Photo: Daryl and Yong Galloway recently completed their 10th Anniversary at Colter Visitor Center in Grand Teton National Park.
Today I am interviewing a woman who is offering an opportunity to spend the summer in one of America’s most beautiful national parks.
Tracy Logan works for the Grand Teton Association, an organization which provides educational items for people experiencing and committed to public lands. They do so by operating a number of retail stores in and around Grand Teton National Park in Wyoming.
The group also provides money to support projects in Bridger-Teton National Forest as well as the National Elk Refuge. The association staffs five retail centers.
However, Tracy is looking for five Workamping couples or families in 2024 to help staff the Craig Thomas Discovery Visitor Center in Moose, Wyo. Basically, Workampers engage with visitors, check-in products, make sure they are properly priced, and restock shelves.
Tracy described working at the center as being like shopping in Target at Christmas. There is a lot to do and many people to serve.
All the jobs are paid, and the association needs Workampers to put in about 40 hours a week.
The seasonal jobs begin in late April and continue through Oct. 31. Typically, the work day starts at 8 a.m. and ends around 5 p.m. During shoulder seasons, before Memorial Day and after Labor Day, the start time may be delayed until 9 a.m.
Wages start at $14 per hour and Workampers receive a 40% discount on merchandise purchased at the retail centers. People who return the following year, receive a bonus at the end of their second and subsequent seasons.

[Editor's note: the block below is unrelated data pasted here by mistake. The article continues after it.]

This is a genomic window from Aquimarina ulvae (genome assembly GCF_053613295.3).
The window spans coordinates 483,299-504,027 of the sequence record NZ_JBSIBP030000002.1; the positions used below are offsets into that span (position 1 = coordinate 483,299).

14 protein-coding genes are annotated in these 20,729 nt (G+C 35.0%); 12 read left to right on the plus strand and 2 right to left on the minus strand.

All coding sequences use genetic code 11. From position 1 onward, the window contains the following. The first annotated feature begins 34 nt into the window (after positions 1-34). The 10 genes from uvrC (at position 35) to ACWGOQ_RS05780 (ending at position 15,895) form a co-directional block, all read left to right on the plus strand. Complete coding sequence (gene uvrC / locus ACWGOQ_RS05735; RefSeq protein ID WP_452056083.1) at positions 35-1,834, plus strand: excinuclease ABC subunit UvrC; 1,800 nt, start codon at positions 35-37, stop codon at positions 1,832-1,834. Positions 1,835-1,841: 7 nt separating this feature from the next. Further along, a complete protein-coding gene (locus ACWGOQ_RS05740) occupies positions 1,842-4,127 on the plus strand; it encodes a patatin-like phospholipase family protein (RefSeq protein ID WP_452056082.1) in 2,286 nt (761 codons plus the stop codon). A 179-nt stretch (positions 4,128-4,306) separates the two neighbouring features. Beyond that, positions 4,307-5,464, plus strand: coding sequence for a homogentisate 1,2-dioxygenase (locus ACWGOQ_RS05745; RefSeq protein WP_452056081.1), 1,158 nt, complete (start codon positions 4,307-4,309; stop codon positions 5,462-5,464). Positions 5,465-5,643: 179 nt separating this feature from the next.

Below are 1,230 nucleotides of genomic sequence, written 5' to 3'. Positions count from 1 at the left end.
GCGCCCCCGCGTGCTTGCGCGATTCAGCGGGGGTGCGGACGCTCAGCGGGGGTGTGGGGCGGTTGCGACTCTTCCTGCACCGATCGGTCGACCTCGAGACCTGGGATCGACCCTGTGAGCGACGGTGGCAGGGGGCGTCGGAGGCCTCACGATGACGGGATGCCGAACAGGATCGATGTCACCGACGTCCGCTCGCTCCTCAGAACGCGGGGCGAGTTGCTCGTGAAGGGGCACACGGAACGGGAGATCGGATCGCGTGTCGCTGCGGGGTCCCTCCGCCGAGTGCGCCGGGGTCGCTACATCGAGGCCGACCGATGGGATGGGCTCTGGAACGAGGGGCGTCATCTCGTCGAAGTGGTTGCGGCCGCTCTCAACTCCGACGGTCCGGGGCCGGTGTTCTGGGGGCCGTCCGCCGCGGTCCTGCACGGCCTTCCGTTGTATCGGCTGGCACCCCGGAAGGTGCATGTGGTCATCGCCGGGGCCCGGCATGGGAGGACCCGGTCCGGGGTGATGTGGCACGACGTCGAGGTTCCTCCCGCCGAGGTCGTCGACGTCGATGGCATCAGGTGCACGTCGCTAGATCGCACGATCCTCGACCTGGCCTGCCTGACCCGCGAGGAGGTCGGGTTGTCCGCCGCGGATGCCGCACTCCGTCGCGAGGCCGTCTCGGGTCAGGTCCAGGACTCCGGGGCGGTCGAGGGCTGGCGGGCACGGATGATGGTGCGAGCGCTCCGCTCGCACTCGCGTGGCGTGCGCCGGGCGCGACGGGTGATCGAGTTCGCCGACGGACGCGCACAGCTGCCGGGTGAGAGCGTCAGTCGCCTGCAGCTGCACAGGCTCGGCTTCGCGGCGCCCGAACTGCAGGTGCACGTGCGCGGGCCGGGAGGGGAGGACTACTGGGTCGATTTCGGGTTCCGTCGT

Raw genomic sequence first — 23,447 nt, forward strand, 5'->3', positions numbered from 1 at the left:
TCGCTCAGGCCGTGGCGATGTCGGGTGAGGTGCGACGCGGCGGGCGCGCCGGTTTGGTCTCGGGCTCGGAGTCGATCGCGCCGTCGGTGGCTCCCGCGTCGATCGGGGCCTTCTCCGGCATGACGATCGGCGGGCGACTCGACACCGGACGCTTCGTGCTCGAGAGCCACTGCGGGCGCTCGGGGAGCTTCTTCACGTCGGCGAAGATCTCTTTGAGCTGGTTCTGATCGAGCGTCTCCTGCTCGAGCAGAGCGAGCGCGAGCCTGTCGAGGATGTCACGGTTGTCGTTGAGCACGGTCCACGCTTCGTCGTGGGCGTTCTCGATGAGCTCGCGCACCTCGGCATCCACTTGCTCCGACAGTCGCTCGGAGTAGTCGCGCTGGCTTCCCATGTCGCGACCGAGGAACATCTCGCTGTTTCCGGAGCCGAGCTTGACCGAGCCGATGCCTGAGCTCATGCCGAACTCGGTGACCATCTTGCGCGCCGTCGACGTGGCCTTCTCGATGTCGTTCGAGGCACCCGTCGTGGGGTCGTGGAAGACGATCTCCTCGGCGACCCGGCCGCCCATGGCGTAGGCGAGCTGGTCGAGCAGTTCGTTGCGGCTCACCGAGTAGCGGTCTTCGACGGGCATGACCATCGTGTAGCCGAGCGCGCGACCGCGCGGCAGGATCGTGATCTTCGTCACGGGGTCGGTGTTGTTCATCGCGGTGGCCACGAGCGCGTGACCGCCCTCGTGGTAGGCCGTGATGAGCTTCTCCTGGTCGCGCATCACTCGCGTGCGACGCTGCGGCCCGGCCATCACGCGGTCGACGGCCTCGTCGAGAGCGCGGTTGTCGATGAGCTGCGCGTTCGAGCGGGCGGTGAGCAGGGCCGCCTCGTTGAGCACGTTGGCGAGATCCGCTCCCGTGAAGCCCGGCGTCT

Workampers will pay about $20 per night for their campsite, but it includes full hookups, WiFi, access to laundry facilities, and restrooms or showers, if desired. But, the biggest perk is being able to live right inside the national park itself. Visitors would pay nearly $120 per night to stay there.
Tracy wants Workampers to be aware of the fact it could still be cold and snowy when they arrive, and there is an above average chance they will experience snow in May and June.
She also wants people to realize the campground is in the middle of a wildlife corridor with a mountain on one side, and a river on the other. Chances are high that you’ll step outside your RV someday to find a moose or elk bedded down next to your picnic table.
Workampers may also see mountain lions, bears and even bison wandering through the campground from time to time.
The Jackson area of Wyoming is a very expensive place to visit. So, Workampers may experience a bit of sticker shock when shopping for groceries and other goods. However, Idaho Falls, Idaho, is about two hours away, and it offers a better variety of goods and services. Salt Lake City is a four-hour drive.
But, Tracy said the experience of being in that area all summer more than makes up for any challenges. Grand Teton is a little more than an hour away from Yellowstone National Park. There are plenty of opportunities for hiking, bicycling, paddlesports and photography.
Craters of the Moon National Monument is about 3.5 hours away, and so is Lava Hot Springs, Idaho.
If you are a personable, self-starter who can handle a fast-paced work environment, Tracy wants to hear from you soon. For more information about this opportunity, visit www.grandtetonassociation.org.
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That’s all I have for this week’s show. I’ll have another fun interview on the next episode of the Workamper Show. If you would like to share stories of your Workamping adventures and offer advice to help make the experience more enjoyable for others, I’d welcome the opportunity to interview you for a future episode.
Please send me an email to [email protected], and I’ll send you more details. Thanks for listening!